Sally Lunn’s ★★☆
A twee tea house and restaurant in the oldest home in Bath
Sally Lunn's does a roaring business in the fields of quaint, twee, and veddy, veddy British, right down to the period costumed wait staff.
Sally Lunn’s is where the monstrous brioche-like Bath bun was invented in the 17th century. The location is reputedly the oldest house in Bath, built in 1482 and opened as a bakery around 1680, when the baker hired a French Huegnot immigrant named Solange ("Soli") Luyon, who introduced him to her native brioche, which together they morphed into a cake-like oversized roll, and a legend was born. (There's a kitchen museum downstairs detailing Sally Lunn's long history.)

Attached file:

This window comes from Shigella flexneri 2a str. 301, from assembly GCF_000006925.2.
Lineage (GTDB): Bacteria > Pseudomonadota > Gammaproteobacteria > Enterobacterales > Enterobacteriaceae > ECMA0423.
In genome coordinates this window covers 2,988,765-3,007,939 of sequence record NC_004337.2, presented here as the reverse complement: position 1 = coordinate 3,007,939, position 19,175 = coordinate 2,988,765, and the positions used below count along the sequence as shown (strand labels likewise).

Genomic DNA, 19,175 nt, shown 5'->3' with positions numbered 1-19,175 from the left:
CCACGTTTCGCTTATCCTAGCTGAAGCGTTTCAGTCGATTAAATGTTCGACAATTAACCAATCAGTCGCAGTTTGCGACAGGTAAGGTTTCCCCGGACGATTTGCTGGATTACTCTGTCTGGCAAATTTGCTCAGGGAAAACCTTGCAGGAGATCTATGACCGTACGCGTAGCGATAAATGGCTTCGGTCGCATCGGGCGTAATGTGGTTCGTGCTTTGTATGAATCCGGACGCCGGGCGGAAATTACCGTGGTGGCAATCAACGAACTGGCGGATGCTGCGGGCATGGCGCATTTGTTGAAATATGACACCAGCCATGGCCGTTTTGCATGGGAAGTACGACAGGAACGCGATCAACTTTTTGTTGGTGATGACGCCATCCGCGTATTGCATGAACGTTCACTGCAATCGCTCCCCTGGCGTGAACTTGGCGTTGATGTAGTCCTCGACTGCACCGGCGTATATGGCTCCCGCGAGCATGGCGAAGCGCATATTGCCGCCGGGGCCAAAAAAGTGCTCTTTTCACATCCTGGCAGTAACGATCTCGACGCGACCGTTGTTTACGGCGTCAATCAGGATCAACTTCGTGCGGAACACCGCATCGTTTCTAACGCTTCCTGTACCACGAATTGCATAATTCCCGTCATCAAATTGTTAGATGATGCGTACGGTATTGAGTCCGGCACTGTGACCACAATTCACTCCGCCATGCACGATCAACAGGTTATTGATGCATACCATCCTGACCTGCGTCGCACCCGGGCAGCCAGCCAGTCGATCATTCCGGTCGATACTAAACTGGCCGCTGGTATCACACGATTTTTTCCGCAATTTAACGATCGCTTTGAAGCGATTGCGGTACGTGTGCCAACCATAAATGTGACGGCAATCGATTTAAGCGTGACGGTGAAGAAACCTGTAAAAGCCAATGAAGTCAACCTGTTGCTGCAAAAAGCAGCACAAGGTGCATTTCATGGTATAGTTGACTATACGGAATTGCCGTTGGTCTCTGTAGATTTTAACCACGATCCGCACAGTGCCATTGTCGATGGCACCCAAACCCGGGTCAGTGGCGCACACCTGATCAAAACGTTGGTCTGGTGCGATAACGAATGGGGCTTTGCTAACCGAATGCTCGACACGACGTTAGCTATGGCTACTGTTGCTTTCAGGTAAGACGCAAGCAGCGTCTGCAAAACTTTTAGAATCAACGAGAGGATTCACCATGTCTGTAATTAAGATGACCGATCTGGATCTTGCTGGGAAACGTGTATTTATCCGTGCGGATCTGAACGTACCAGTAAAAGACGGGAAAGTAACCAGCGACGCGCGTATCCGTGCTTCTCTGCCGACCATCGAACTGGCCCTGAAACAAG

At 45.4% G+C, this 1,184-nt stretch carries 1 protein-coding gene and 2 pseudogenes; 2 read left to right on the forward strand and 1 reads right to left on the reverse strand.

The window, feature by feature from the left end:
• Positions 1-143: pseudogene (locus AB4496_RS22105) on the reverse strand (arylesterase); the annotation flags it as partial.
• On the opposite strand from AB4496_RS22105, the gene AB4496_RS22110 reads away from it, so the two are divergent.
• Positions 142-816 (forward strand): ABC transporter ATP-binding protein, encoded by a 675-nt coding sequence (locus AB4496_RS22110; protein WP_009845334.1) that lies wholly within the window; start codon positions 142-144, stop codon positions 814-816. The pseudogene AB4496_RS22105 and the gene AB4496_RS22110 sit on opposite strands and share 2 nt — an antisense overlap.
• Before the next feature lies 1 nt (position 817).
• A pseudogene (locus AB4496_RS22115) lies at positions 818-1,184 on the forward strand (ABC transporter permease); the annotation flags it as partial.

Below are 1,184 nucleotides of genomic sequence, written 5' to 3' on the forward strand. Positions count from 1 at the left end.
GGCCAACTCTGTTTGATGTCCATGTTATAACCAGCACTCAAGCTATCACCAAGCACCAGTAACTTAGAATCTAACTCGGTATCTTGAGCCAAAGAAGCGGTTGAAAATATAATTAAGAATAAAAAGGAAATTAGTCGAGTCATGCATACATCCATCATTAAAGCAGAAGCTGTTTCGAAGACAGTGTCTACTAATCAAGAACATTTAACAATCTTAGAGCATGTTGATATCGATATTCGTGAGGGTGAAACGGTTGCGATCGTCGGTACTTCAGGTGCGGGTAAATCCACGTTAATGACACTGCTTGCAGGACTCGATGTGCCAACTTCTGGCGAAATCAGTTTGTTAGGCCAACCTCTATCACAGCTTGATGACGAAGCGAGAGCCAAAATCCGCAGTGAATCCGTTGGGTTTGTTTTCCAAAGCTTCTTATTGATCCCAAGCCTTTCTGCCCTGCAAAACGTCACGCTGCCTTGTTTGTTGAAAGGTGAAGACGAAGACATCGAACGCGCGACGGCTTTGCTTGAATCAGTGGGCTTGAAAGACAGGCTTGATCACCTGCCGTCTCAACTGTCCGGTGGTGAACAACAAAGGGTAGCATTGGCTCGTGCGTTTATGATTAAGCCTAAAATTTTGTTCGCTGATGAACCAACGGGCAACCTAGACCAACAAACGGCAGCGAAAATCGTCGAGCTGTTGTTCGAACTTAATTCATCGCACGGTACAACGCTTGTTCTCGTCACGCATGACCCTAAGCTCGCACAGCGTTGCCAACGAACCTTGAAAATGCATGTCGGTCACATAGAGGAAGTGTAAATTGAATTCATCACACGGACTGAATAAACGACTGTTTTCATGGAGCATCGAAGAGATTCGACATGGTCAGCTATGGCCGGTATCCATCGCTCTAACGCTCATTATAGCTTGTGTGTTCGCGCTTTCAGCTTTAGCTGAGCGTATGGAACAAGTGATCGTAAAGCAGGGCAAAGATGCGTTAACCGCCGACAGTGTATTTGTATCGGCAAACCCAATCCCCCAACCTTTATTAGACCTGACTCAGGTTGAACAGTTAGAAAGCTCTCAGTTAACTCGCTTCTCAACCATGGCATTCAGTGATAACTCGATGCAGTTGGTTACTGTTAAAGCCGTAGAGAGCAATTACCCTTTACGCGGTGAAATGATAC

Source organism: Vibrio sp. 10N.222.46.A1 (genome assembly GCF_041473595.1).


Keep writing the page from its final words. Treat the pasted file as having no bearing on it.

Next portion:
Most dishes somehow involve some sort of topping on a platter-sized Sally Lunn's bun—though note you either get the top half (usually for sweet ones) or the bottom half (for savory ones—love both the cinnamon and the homemade lemon curd).
At 5pm they light the candles and switch to an evening and dinner menu of traditional trenchers—before plates, folks would just slap a a meal of steak, salmon, roast duck, or veggies on top of a "trencher," a long slab of bread (or, here, a Sally Lunn bun) to soak up the juices and provide a foundation. Then you'd eat the "plate." (Don't worry; these days they provide a proper plate underneath the bun as well). Reservations recommended for dinner.